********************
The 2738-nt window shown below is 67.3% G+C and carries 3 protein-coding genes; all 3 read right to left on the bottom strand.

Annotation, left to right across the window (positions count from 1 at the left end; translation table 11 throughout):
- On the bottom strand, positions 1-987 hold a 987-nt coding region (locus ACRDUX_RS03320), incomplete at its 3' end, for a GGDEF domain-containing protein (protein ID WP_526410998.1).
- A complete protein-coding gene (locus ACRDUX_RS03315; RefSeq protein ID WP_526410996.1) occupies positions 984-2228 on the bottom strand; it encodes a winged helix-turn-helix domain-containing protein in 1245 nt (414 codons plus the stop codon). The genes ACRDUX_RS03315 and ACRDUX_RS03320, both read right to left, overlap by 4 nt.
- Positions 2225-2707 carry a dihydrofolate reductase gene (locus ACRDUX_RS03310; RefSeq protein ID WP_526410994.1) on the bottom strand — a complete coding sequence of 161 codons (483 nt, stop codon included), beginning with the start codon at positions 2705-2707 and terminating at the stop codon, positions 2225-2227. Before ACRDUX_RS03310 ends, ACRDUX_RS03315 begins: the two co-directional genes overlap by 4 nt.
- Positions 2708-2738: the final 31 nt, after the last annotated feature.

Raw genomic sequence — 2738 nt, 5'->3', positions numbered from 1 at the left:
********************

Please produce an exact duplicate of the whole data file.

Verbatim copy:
The 2738-nt window shown below is 67.3% G+C and carries 3 protein-coding genes; all 3 read right to left on the bottom strand.

Annotation, left to right across the window (positions count from 1 at the left end; translation table 11 throughout):
- On the bottom strand, positions 1-987 hold a 987-nt coding region (locus ACRDUX_RS03320), incomplete at its 3' end, for a GGDEF domain-containing protein (protein ID WP_526410998.1).
- A complete protein-coding gene (locus ACRDUX_RS03315; RefSeq protein ID WP_526410996.1) occupies positions 984-2228 on the bottom strand; it encodes a winged helix-turn-helix domain-containing protein in 1245 nt (414 codons plus the stop codon). The genes ACRDUX_RS03315 and ACRDUX_RS03320, both read right to left, overlap by 4 nt.
- Positions 2225-2707 carry a dihydrofolate reductase gene (locus ACRDUX_RS03310; RefSeq protein ID WP_526410994.1) on the bottom strand — a complete coding sequence of 161 codons (483 nt, stop codon included), beginning with the start codon at positions 2705-2707 and terminating at the stop codon, positions 2225-2227. Before ACRDUX_RS03310 ends, ACRDUX_RS03315 begins: the two co-directional genes overlap by 4 nt.
- Positions 2708-2738: the final 31 nt, after the last annotated feature.

Raw genomic sequence — 2738 nt, 5'->3', positions numbered from 1 at the left: